I covered KEY in a Motley Fool article last month, which was what ultimately led me to start a position in the regional bank. 

I essentially liked the company's solid increase in noninterest income, the improving balance sheet, and huge $1.5 billion share repurchase program at a time when the bank appears to be somewhat undervalued.

The fifth and final stock that I initiated a position in during July was the consumer staple Clorox (CLX), which was also on my watch list for the month.

While I added a bit prematurely given that the stock would tank following its softened outlook in its Aug. 3 earnings press release, I like the company's above-average dividend yield with mid-single-digit dividend growth potential.

This prompted me to start a two share position in the stock at an average cost of $181.13 a share, which is a 2.56% net yield based on the $9.28 in net annual forward dividends added.

Finally, I added to my position in Viatris (VTRS). I purchased 8 shares at an average cost of $13.85 a share, which works out to a net yield of 3.18% when considering the $3.52 in net annual forward dividends added by my purchase.

As I explained in my August 2021 dividend stock watch list post, VTRS is taking the right steps to reduce its debt by $6.5 billion by 2023. The company is trading at just four times this year's forecasted EPS of $3.53, which is mind boggling.

The company is also making nice progress in getting new products approved (and eventually on the market), which is evidenced by the recent approval of Viatris and Biocon's interchangeable biosimilar for Sanofi's insulin drug Lantus that I discussed in a recent Motley Fool article.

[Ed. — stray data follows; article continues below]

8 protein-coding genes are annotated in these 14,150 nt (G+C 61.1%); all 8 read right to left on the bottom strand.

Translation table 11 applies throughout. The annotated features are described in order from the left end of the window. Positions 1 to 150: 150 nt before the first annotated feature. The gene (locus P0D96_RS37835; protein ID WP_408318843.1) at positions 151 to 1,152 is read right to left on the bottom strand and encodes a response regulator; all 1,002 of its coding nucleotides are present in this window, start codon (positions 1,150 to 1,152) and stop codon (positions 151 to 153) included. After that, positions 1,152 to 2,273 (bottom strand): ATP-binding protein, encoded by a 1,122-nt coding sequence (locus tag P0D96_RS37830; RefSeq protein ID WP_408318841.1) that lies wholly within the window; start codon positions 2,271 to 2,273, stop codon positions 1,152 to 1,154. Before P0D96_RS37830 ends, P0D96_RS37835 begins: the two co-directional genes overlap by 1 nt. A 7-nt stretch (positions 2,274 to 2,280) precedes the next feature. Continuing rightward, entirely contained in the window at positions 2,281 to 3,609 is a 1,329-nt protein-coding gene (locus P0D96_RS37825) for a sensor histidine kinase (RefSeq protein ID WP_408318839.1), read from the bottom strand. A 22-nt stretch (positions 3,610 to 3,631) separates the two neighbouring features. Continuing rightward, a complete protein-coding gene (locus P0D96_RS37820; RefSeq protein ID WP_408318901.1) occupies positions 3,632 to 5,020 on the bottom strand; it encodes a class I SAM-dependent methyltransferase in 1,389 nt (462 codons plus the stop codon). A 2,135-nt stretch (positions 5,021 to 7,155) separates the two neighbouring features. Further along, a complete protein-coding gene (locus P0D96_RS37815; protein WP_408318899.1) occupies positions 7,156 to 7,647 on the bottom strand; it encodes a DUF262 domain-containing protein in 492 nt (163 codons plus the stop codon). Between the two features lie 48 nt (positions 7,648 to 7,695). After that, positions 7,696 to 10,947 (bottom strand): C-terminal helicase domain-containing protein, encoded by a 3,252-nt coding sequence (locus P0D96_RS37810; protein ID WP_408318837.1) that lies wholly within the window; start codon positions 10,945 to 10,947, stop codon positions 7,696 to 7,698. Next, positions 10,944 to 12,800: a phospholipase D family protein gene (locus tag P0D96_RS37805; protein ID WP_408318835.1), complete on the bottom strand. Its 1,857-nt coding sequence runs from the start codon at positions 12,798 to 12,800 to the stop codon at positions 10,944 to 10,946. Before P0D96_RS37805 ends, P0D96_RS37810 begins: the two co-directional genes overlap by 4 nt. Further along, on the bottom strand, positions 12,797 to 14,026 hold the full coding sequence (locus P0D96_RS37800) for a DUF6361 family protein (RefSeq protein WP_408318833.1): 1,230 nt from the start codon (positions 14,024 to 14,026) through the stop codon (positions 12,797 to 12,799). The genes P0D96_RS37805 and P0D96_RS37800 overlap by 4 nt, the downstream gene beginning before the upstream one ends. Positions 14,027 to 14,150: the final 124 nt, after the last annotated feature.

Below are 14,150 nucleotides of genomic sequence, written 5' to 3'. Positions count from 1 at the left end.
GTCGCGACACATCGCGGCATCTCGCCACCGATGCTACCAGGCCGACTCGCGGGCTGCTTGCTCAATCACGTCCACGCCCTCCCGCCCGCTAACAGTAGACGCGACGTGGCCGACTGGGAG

Concluding Thoughts:

Overall, I deployed $2,854.61 in net capital during July. Compared to the $91.40 in net annual forward dividends that were added last month, this works out to a 3.20% net yield.

I also added $4.36 in net annual forward dividends due to dividend increases last month, which along with my capital deployment, led to my net annual forward dividends surging from $1,780 entering July to nearly $1,880 heading into August.

Discussion:

How was your July in regards to capital deployment?

Did you add any new positions during the month like I did with my purchases of WTRG, PNW, KMB, KEY, and CLX?

As always, thanks for reading and I look forward to your comments in the comment section below!

Tuesday, August 10, 2021

July 2021 Dividend Income

The financial markets worked their way to fresh all-time highs late last week after a jobs report that handily beat expectations, sending the unemployment rate tumbling to 5.4%. Impressive earnings beats from most companies that reported earnings also helped the markets to advance.

My net dividend income in July 2021 also hit a record, which really drives home the point that dividend growth investing is a strategy that can work just about no matter what the financial markets are doing.




Analysis:

During July 2021, I received $108.30 in net dividends.

This represents a 21.6% quarterly growth rate against the $89.03 in net dividends collected in April 2021. Even factoring out the $12.00 in special dividends received from T. Rowe Price Group (TROW) during the month, my quarterly growth rate was still a healthy 8.2%.

Moreover, this represents a 46.8% year-over-year growth rate compared to the $73.79 in net dividends collected in July 2020. Backing out the special dividends from TROW, this still works out to a 30.5% year-over-year growth rate.

Delving into more detail, I received $98.28 in net dividends within my Robinhood portfolio from 18 companies, $9.79 from 5 companies in my Webull portfolio, and $0.23 from 10 companies in my M1 Finance portfolio.